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Old 01 July 2009, 12:24   #81
Harrison's Avatar
Join Date: Dec 2007
Location: UK
Age: 42
Posts: 155
The problem all computer makers faced in the mid 90's is in reality what all computer users actually wished for in the 80's and 90's. For all computer hardware and software to be compatible with each other. This would only ever happen if there was a single OS and hardware that was based on an open design that anyone could build using off the shelf components. This is why the PC ended up being the dominant computer and all proprietary hardware based computers slowly died. The Amiga and other platforms lived on longer than expected due to large fan bases keeping them alive, but commercially they were already dead.

In answer to the actual thread question. I have no idea where Commodore would be today had it survived and still had money in the bank. Would the Amiga still be going? I don't think it would be, in its original form. Maybe it would still be surviving as the Mac does, as a small niche market, but for that to happen its complete hardware and OS design would have needed a complete overhaul to keep up with the commercial demands of today. Had it been developed with the same original vision of creating a system with graphics and audio ahead of the time then the Amiga might have ended up as a workstation based system, which is a market that doesn't need volume sales to survive, but technology able to achieve cutting edge functionality within the industry.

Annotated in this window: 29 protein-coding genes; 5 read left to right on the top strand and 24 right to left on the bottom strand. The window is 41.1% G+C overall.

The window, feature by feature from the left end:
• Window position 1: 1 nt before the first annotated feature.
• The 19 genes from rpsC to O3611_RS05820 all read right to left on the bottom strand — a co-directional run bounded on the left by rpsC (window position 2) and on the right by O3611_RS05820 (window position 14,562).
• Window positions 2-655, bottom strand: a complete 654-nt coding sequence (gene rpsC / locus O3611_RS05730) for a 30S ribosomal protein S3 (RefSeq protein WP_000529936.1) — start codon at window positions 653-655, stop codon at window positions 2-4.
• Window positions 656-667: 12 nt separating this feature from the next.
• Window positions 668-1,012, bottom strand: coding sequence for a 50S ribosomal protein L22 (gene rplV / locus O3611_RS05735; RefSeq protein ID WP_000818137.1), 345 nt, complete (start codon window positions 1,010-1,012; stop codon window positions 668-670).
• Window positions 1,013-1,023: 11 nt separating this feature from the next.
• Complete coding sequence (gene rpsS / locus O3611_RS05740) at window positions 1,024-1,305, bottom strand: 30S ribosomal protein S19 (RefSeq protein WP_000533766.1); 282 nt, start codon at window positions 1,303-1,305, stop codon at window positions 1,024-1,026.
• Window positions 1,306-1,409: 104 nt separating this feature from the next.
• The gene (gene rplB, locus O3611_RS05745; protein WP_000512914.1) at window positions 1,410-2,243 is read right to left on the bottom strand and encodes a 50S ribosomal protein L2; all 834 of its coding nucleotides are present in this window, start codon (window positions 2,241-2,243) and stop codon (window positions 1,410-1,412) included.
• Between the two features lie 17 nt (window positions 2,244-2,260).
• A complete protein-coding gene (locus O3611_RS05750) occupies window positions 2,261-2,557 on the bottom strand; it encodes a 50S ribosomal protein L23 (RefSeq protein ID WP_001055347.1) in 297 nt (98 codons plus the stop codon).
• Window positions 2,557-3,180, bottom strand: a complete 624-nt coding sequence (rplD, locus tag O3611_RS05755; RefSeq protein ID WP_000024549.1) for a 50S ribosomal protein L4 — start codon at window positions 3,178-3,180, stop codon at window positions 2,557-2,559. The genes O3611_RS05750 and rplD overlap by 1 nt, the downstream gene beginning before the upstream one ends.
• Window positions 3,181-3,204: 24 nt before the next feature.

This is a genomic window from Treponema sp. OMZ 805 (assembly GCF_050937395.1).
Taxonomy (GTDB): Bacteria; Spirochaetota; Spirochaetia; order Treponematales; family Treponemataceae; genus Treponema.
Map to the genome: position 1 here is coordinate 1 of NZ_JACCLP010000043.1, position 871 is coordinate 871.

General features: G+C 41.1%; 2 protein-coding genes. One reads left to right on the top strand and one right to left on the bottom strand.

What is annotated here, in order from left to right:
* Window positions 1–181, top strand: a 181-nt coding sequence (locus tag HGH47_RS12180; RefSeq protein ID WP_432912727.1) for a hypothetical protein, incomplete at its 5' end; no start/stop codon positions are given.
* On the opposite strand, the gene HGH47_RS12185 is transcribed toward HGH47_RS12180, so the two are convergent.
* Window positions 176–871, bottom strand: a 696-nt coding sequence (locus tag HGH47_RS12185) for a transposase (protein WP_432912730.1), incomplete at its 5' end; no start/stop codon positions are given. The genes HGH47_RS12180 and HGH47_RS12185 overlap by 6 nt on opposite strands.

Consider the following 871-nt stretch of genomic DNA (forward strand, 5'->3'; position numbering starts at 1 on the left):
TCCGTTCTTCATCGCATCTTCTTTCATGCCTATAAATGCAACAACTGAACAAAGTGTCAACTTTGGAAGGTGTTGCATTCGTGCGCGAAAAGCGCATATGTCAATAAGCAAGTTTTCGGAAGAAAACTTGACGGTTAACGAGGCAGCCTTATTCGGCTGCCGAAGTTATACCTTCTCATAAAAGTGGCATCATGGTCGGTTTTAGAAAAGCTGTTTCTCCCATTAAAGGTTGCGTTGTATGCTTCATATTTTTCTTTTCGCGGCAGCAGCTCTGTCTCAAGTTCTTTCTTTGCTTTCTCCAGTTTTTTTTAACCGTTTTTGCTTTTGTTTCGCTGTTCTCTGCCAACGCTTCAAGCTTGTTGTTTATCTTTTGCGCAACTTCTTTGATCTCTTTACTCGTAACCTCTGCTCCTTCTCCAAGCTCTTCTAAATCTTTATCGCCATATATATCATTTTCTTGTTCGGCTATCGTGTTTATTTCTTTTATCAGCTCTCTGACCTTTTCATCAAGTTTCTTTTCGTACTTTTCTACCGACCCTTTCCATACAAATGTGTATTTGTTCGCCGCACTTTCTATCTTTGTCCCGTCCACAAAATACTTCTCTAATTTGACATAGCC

I don't see how the Amiga would have been able to survive any longer than it did in the video games market. The original Playstation showed the world what consoles could deliver at an affordable price compared to a PC. And so the mid 90's was the real end point for home computers and video games. For gaming it would have needed a huge investment on a level with that now spent by M$ and Sony and it would never of happened.

As someone else said in this thread. The Amiga was a master of all at its height. Able to deliver the technology to create the best games of its era, but also able to give users an OS capable of some of the best productivity in the marketplace, especially for graphics and video work. These days, unless it is a PC, a system has to choose to be one or the other.
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